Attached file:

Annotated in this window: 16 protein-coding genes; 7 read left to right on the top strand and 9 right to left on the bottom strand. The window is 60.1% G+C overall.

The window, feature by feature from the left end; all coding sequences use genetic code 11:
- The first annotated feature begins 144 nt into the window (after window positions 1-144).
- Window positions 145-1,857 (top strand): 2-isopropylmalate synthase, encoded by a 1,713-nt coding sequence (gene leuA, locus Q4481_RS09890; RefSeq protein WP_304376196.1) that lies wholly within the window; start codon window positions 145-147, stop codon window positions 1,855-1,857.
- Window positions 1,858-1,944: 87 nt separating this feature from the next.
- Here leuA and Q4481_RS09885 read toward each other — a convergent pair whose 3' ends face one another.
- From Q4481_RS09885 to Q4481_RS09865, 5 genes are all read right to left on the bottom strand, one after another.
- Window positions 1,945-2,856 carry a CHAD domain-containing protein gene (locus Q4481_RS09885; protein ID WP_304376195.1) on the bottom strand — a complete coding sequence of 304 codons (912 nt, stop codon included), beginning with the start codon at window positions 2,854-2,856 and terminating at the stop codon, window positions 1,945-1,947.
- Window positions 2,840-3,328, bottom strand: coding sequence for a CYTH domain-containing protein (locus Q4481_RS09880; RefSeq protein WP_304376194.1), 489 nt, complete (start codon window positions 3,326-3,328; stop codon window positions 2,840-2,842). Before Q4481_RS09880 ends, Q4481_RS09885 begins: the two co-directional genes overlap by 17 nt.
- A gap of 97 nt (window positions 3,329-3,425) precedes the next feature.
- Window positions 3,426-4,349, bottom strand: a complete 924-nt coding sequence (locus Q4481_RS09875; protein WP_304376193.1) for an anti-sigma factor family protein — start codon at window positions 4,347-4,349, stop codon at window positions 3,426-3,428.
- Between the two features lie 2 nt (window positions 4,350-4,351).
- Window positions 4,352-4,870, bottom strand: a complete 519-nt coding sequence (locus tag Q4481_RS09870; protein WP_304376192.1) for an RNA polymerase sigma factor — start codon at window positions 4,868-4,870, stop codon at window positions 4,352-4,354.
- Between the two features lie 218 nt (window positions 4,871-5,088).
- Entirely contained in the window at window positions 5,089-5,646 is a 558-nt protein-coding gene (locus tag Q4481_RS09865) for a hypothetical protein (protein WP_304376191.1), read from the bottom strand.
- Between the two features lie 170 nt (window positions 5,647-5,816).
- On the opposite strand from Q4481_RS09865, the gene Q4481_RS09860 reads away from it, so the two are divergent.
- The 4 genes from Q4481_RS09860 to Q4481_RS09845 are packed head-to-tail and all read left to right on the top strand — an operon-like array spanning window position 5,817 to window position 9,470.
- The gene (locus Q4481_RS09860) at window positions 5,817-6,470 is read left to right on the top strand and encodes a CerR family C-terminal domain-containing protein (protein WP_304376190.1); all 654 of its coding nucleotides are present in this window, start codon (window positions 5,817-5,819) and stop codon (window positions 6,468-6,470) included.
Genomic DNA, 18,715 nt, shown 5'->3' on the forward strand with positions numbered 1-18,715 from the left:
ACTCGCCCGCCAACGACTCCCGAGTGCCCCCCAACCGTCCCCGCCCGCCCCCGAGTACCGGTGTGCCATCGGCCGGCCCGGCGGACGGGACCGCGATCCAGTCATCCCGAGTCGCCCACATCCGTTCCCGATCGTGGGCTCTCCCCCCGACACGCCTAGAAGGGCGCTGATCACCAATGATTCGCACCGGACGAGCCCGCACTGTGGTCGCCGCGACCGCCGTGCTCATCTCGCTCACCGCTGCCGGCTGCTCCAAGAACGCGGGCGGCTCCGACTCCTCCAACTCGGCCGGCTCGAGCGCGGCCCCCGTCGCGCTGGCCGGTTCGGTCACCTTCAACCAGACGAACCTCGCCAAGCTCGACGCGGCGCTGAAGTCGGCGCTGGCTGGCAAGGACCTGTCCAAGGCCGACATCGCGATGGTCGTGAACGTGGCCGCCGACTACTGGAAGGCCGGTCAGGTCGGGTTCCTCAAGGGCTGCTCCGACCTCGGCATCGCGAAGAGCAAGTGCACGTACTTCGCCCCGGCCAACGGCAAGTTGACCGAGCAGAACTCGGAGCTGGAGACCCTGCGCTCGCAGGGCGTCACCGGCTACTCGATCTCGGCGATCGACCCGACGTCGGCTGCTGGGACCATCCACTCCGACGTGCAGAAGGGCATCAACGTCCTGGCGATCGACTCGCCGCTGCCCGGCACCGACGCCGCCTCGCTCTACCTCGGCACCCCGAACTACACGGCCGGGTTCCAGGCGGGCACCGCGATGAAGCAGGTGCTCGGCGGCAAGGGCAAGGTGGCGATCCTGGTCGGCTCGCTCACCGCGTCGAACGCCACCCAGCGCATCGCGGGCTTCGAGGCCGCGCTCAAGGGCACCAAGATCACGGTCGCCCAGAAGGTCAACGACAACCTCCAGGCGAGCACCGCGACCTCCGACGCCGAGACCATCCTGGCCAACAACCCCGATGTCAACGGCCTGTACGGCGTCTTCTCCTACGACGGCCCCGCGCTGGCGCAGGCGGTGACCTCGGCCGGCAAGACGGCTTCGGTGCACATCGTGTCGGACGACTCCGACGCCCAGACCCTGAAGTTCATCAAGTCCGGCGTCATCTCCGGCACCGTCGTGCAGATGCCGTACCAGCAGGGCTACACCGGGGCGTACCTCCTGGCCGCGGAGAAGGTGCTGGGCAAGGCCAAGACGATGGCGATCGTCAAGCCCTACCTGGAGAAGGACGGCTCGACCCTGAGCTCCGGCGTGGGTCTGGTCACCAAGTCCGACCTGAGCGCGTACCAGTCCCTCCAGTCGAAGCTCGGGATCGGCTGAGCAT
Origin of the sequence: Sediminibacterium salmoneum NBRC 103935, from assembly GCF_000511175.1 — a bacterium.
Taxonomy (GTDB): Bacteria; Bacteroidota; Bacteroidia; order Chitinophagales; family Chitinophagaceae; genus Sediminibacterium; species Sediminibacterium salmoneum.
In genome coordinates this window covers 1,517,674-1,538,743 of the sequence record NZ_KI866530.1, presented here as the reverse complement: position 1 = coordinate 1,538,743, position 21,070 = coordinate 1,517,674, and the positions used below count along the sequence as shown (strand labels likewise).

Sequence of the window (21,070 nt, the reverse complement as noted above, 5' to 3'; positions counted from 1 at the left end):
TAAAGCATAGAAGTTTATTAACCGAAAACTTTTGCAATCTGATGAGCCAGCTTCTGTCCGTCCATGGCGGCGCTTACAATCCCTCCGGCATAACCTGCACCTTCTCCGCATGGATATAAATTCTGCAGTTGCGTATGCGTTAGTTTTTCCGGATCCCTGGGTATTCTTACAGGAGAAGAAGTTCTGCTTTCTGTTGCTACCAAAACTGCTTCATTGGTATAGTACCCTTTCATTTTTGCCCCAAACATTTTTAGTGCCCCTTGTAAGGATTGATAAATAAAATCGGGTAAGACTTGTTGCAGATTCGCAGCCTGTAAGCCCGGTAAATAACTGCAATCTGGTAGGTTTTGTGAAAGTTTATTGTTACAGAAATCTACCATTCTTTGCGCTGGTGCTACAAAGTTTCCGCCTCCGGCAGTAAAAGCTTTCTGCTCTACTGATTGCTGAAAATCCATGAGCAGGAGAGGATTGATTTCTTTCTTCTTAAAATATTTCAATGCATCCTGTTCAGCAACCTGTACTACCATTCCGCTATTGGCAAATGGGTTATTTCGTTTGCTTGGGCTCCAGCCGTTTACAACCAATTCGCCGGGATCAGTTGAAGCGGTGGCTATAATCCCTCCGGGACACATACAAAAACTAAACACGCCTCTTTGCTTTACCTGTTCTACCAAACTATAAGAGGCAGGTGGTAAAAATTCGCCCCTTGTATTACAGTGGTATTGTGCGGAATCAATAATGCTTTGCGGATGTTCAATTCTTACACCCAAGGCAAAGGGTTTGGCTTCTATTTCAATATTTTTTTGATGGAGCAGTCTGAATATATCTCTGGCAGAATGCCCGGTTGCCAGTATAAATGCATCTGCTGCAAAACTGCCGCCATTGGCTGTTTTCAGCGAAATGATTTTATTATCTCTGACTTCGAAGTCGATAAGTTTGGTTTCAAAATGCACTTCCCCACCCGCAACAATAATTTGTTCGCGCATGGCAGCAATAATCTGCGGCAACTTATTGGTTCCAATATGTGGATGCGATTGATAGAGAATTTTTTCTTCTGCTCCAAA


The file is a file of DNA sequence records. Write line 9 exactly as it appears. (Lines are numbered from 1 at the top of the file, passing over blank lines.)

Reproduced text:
- Window positions 2,840-3,328, bottom strand: coding sequence for a CYTH domain-containing protein (locus Q4481_RS09880; RefSeq protein WP_304376194.1), 489 nt, complete (start codon window positions 3,326-3,328; stop codon window positions 2,840-2,842). Before Q4481_RS09880 ends, Q4481_RS09885 begins: the two co-directional genes overlap by 17 nt.